The recent pandemic has tremendously and forever changed the business landscape. In light of the changing professional and personal work expectations, businesses now face a completely new set of operational challenges. The challenges have accelerated rapidly since the pandemic began.
The digital revolution has also given rise to an evolving threat landscape. Cybercriminals are using this opportunity to target businesses by attempting to access the personal information of their customers and employees. The threat is significant – It is estimated that a business will fall victim to a ransomware attack every 11 seconds by 2021.
Here are a few more predictions that may occur in the coming years:
- Skimming isn’t new but the next frontier is an enterprise-wide attack on a national network of a major financial institution, which can cause millions in losses (Experian)
- A major wireless carrier will be attacked with a simultaneous effect on both iPhones and Android, stealing personal information from millions of consumers and possibly disabling all wireless communications in the United States (Experian).
- A cloud vendor will suffer a breach, compromising the sensitive information of hundreds of Fortune-1000 companies (Experian).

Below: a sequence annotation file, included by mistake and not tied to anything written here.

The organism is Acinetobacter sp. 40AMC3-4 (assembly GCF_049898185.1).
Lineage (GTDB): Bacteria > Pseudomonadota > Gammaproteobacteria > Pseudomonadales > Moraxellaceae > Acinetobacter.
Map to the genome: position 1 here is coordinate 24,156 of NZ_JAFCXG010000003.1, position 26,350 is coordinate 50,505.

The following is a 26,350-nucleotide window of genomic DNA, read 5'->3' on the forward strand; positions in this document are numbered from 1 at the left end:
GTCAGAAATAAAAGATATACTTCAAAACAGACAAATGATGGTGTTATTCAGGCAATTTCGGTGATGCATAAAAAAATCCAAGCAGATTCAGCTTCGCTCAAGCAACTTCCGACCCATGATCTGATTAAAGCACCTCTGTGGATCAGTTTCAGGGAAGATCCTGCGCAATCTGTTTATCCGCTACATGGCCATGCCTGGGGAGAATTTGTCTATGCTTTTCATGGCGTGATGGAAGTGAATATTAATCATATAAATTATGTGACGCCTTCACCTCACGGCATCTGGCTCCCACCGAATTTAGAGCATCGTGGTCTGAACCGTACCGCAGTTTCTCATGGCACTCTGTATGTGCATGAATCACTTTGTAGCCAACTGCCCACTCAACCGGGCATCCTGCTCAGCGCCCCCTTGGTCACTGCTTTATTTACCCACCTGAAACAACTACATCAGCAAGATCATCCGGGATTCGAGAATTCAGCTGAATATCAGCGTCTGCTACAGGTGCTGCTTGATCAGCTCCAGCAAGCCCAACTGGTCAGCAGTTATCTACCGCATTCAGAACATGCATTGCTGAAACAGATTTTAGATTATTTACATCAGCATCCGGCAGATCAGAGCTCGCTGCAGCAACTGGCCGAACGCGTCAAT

- The online gaming community will be an emerging hacker surface, with cybercriminals posing as gamers and gaining access to the computers and personal data of trusting players (Experian).
A Data Breach is Inevitable
A data breach is thus inevitable, every business must take step to have a strong and robust breach response plan. However, considering response time is also important. The longer a business takes to respond to a breach, the more challenging it becomes for them to maintain its reputation and the trust of its customers.
- The average time to identify a breach in 2020 was 228 days (IBM).
- The average time to contain a breach was 80 days (IBM).
Here are five factors to consider when developing a response plan to ensure your business is in a strong position to respond confidently and effectively when it falls victim to a data breach.